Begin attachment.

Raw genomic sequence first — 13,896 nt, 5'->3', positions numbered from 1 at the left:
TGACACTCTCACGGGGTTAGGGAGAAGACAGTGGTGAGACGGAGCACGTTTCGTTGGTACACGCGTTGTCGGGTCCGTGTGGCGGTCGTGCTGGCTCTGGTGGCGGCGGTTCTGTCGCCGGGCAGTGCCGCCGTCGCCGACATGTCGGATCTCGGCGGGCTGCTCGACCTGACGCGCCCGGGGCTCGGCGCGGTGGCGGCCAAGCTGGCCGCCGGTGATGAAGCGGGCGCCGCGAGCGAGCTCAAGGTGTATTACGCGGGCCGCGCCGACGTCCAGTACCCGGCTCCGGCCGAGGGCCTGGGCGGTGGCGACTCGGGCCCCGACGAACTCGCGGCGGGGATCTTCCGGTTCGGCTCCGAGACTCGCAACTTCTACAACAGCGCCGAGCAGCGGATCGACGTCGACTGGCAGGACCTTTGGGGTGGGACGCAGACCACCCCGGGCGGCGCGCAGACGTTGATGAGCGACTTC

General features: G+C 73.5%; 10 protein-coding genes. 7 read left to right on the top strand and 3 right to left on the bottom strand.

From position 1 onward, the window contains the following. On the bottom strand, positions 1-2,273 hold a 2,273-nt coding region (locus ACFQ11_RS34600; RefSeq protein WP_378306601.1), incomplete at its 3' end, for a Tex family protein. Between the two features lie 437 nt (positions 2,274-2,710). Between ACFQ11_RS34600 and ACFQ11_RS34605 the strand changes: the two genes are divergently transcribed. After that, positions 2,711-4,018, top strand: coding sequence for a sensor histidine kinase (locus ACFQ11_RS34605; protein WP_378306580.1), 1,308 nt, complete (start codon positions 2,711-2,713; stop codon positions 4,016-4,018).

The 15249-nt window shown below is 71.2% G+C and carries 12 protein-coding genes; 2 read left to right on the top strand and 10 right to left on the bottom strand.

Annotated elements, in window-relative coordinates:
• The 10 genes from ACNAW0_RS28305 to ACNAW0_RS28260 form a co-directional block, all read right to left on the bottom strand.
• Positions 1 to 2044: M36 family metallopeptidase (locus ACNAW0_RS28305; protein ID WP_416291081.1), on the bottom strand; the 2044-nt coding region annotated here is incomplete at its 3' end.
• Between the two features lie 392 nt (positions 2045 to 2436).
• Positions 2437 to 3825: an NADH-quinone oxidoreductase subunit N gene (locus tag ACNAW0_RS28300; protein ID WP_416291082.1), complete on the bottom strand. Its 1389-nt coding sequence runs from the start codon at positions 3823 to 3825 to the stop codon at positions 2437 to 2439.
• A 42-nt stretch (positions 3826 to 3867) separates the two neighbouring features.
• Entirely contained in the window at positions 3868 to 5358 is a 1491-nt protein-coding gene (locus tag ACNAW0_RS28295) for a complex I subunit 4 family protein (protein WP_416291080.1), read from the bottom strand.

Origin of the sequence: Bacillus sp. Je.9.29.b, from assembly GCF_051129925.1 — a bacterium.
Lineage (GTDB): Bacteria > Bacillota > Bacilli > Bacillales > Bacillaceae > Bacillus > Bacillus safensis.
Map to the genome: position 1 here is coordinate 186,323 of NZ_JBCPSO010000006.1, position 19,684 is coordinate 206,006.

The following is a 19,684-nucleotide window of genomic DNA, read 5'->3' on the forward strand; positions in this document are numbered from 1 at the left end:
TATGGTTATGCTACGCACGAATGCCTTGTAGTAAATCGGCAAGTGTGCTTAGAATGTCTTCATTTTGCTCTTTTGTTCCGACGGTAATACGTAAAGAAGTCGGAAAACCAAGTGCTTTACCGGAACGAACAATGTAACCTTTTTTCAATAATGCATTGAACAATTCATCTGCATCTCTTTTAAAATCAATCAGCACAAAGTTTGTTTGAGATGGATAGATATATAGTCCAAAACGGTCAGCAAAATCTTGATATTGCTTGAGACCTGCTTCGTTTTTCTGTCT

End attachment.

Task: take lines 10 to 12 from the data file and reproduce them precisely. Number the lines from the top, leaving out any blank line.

• Positions 2437 to 3825: an NADH-quinone oxidoreductase subunit N gene (locus tag ACNAW0_RS28300; protein ID WP_416291082.1), complete on the bottom strand. Its 1389-nt coding sequence runs from the start codon at positions 3823 to 3825 to the stop codon at positions 2437 to 2439.
• A 42-nt stretch (positions 3826 to 3867) separates the two neighbouring features.
• Entirely contained in the window at positions 3868 to 5358 is a 1491-nt protein-coding gene (locus tag ACNAW0_RS28295) for a complex I subunit 4 family protein (protein WP_416291080.1), read from the bottom strand.